The ABC took the Wi-Fried episode, which was broadcast on 16 February, off its website earlier this month after an internal investigation determined that its editorial standards had been breached.
There were several complaints about it soon the broadcast. Catalyst is promoted as the ABC's flagship science programme.
Briefly, the Wi-Fried programme, which attempted to tie the use of mobile phones and the presence of Wi-Fi devices to conditions like brain cancer, was found to have several inaccuracies.
Demasi (below) was advised "that her on-air editorial assignments will be on hold until the review is completed in September 2016".
The petition to lift restrictions on Demasi was launched on change.org and is seeking 2500 signatures in order to ask the ABC's new managing director, Michelle Guthrie, to act.
While many news outlets, including iTWire, have reported that Demasi has been "suspended", the ABC is unwilling to confirm that this is actually the case.
In response to an iTWire query as to whether she had been issued a formal suspension order, ABC media manager Nick Leys would only respond: "We are making no further comments at this stage."
ABC managers have refused to take an responsibility for the fact that the Wi-Fried programme failed to meet the corporation's own editorial standards, despite there being five levels of management to review each and every Catalyst episode before it goes to air.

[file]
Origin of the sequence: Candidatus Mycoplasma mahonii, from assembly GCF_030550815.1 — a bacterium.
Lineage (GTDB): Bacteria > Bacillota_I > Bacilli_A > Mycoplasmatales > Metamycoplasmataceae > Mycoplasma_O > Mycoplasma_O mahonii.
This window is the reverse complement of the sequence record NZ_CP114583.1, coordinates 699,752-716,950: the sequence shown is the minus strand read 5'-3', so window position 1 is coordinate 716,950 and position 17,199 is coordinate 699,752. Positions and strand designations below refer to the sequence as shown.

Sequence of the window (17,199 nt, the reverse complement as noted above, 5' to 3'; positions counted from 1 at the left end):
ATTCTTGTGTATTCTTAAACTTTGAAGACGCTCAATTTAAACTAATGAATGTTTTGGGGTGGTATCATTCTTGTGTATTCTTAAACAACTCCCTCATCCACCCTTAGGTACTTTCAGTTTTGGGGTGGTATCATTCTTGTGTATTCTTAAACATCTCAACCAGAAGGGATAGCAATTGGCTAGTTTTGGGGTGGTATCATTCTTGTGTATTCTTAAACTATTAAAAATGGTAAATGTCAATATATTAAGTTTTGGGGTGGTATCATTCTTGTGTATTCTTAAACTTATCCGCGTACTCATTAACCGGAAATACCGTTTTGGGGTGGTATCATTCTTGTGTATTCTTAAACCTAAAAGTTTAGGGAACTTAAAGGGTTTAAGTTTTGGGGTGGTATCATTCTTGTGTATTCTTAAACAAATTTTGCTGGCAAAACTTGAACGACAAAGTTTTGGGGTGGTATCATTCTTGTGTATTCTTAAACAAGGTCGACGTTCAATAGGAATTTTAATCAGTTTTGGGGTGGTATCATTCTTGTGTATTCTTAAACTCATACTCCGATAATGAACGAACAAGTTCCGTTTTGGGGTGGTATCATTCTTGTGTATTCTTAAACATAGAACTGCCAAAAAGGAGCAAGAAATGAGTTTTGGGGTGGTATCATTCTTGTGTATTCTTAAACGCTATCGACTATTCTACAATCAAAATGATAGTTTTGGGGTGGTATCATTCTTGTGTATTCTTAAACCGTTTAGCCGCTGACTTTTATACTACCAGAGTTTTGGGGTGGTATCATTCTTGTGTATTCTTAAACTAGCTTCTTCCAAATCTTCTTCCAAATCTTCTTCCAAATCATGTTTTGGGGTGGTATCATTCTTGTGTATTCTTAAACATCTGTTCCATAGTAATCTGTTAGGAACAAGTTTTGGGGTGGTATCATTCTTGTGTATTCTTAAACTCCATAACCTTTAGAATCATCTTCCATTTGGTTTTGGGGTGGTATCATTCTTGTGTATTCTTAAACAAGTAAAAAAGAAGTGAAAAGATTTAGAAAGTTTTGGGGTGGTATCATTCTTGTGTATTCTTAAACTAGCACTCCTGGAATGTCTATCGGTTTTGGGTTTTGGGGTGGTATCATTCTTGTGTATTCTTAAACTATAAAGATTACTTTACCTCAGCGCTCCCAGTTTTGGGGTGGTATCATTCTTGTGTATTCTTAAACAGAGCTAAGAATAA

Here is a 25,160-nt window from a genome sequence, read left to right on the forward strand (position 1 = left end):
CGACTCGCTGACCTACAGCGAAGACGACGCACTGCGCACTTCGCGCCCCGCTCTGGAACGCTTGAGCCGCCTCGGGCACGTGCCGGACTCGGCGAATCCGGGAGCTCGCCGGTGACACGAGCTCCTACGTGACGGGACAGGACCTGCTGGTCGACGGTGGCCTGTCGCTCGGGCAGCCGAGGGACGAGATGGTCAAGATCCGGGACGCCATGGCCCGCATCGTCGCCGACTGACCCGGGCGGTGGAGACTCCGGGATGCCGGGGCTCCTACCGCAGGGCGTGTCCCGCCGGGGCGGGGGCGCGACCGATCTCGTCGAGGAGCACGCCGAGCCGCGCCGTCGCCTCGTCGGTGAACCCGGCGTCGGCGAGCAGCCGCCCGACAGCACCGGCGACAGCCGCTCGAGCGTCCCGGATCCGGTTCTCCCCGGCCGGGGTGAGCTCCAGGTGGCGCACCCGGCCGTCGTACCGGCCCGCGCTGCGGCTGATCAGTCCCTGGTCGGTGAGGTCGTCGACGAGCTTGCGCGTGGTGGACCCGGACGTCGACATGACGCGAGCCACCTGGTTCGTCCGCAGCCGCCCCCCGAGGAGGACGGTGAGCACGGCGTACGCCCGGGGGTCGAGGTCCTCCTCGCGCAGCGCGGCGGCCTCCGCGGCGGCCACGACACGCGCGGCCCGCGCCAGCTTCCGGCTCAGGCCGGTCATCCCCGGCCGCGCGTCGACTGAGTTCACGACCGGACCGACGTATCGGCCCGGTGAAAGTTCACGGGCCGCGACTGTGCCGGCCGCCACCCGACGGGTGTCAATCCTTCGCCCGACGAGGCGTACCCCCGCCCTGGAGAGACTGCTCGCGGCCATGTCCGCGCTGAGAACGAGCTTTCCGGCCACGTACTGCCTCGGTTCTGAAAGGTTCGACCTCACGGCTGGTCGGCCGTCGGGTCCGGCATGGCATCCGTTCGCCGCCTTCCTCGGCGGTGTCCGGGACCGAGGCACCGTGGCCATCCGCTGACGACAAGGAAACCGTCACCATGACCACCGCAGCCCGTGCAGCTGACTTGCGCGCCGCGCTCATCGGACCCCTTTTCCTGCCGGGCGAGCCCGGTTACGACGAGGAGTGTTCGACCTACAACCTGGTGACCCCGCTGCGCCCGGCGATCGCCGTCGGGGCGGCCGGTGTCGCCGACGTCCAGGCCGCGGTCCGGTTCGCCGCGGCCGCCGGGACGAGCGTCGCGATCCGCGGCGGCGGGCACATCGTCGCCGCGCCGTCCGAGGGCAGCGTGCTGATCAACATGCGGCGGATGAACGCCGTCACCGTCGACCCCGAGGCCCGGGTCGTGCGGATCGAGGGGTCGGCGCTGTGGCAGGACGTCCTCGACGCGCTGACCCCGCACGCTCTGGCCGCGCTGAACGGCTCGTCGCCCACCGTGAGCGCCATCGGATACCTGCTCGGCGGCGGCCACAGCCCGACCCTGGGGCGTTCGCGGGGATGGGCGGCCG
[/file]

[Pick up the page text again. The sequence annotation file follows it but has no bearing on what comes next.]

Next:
These are the series producer, the executive producer, the head of factual department, the legal department, and then finally the head of television.
There has been plenty of support for these managers. ABC employee Paul Barry who presents the Media Watch programme, has called for Demasi to be sacked, without making any mention of those who have oversight.
Barry's comments were mysteriously missing from the online transcript of his programme. They later appeared, after an iTWire query as to why they were missing was met with the response that it was due to a "technical issue with the site".
And a former presenter of the same programme, Jonathan Holmes, criticised Demasi at the time the programme went to air, saying she was "doing the reputation of ABC science reporting incalculable harm".